Rather than just asking newer members to introduce themselves to the club, more established members are also going to get a turn so that the new members get to know them a bit better, something that hasn't been that easy since the various stages of lockdown began in March last year.
With eight new members in the past few weeks and about seven waiting in the wings, the club has grown immensely and because we're not meeting in person, getting to know each other has become a challenge.
First up on Wednesday was Annette Volschenk, who works in sport and recreation at the Johannesburg Municipality.Annette Volschenk
Annette told the club that she started off studying social services at the Potchefstroom University (now the North West University) but didn't feel she fitted in and requalified in sporting recreation management.
She's passionate about youth development and likes walking and hiking. Before lockdown began she had been making plans to hike the Portuguese Camino di Santiago trail and is looking forward to doing it as soon as she can once the borders are open again.
Annette is already active in the club and was one of the volunteers to collate information from club members for the Urban Agriculture Initiative to help them plan the planting of seedlings.
She also told the club that she had contacted the American Embassy, who have expressed interest in collaborating with Rotary on book distribution projects.
Brenda Sakellarides used the first letter of her name to describe herself as brave, bold, benevolent, previously blonde and mostly buxom and told the club about her fabled career as a singer and actor in some of the best known musicals in South Africa.
Brenda is of course artistic director of the National School of the Arts and was our host during the visit to the seedling farm there last week. She said she loves working with children and is not afraid to dream impossible dreams. She sees joining Rotary as an opportunity to make a difference.
Her father is at 90 years of age still an active Rotarian in East London, where she was born and grew up. She has three children from her first marriage to the composer Kiruna Devar and after his death married another composer, Nik Sakellarides.Paul Channon
Paul Channon spoke as an existing member and told about his career in education which started when her was 18 and continues to this day. Paul was headmaster of The Ridge School in Westcliff amongst many other postings and now runs the Alexander Education Committee, which oversees bursaries and scholarships to deserving but needy pupils in the Sandton township.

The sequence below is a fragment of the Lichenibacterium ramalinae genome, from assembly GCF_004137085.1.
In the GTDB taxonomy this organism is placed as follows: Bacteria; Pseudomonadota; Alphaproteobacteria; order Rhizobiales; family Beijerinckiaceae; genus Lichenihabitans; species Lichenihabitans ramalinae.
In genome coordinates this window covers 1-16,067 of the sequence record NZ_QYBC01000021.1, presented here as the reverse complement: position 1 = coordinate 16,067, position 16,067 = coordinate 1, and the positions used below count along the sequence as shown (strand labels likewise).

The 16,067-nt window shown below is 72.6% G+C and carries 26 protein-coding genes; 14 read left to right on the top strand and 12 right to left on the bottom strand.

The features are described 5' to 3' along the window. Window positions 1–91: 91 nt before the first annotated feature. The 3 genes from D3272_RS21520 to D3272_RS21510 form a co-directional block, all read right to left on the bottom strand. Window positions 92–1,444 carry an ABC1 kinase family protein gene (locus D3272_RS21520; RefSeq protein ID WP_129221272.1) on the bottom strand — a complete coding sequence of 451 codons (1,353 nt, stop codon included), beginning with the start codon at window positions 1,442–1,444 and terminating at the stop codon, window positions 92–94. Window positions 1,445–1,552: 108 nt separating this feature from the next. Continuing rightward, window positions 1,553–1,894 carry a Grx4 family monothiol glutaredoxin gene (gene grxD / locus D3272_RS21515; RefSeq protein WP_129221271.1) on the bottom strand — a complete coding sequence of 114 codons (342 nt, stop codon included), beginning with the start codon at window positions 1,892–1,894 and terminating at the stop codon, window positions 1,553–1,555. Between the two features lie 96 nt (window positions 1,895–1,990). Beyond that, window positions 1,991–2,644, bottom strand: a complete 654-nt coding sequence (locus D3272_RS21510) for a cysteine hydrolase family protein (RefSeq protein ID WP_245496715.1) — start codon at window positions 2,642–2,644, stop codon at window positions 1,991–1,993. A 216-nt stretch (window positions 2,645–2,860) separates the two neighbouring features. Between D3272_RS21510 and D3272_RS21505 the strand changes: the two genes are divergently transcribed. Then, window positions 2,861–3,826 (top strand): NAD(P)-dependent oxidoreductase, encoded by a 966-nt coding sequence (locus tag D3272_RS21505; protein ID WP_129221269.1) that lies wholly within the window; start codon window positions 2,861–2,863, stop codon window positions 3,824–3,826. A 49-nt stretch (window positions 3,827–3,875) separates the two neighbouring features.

I had an opportunity to speak about my career as a journalist, our guest house business that has been going for the past 16 years and about Rotary for the past 12 years since New Dawn became part of the Rotary International family in 2009.Excited toddlers and teachers at the Hluvekani crèche which now has new doors and windows
As always members of the club have been very active despite the lockdown and a lovely letter of thanks came from Bushbuckridge in far away Polokwane to thank Lucille Blumberg and Amina Frense for their gift of books to the municipal library.
Lucille has been involved in community work in the area with the National Institute of Communicable Diseases where she works, for quite a few years and was instrumental in helping them to build a new classroom for the Hluvekani crèche.
Amina arranged for books to be sent to the municipal library, which in turn helped another library in the area ( see the letter above) with some of the books. It's heartwarming stuff indeed.Julian Nagy
The news of Julian Nagy's illness has come as a shock and we all wish him a speedy and full recovery. Julian is not only a fellow club member, but has been a personal friend to Linda and me for many years and our daughters have been the best of friends for many years.
Because of the treatment that will now follow and the uncertainty this brings to his near future, Julian has stepped down as president-elect of New Dawn. This means that we'll have to find a new candidate within the next few short weeks to serve as president from 1 July until the end of June 2022.
For the newer members, that means a nomination process will be put into place after a special board meeting on Monday. All members are allowed to take part and you can nominate any member, so long as you have discussed the matter with the nominee and they have agreed to be nominated.
If more than one candidate is nominated and the nominations stand, there will be a vote.
Although Julian has put a new board in place, the new president-elect will no doubt want to have some say in who serves where.
When I introduced myself during the meeting this week, I neglected to say that I had served as president for the year of 2016/2017. Believe it or not, I can only recommend serving as president to every club member. It provides an opportunity to lead a pack of volunteers (not an easy task, admittedly) but also deepens your knowledge of Rotary and the many wonderful opportunities (and some frustrations) the organisation offers.
There's never a good time to put your hand up and it is a huge responsibility, but that also means there is never a bad time. No matter how busy you are, you'll find the time and also find yourself surrounded by members who will help you carry that burden.
That's my little Rotary sermon for the week. Put your hand up!
Next week: Don Lindsay, our club founding president, has agreed to send an electronic talk all the way from Curitiba in Brazil where he now lives.
A Thought for the Week: It is perhaps more fortunate to have a taste for collecting shells than to be born a millionaire. - Robert Louis Stevenson (1850 - 1894)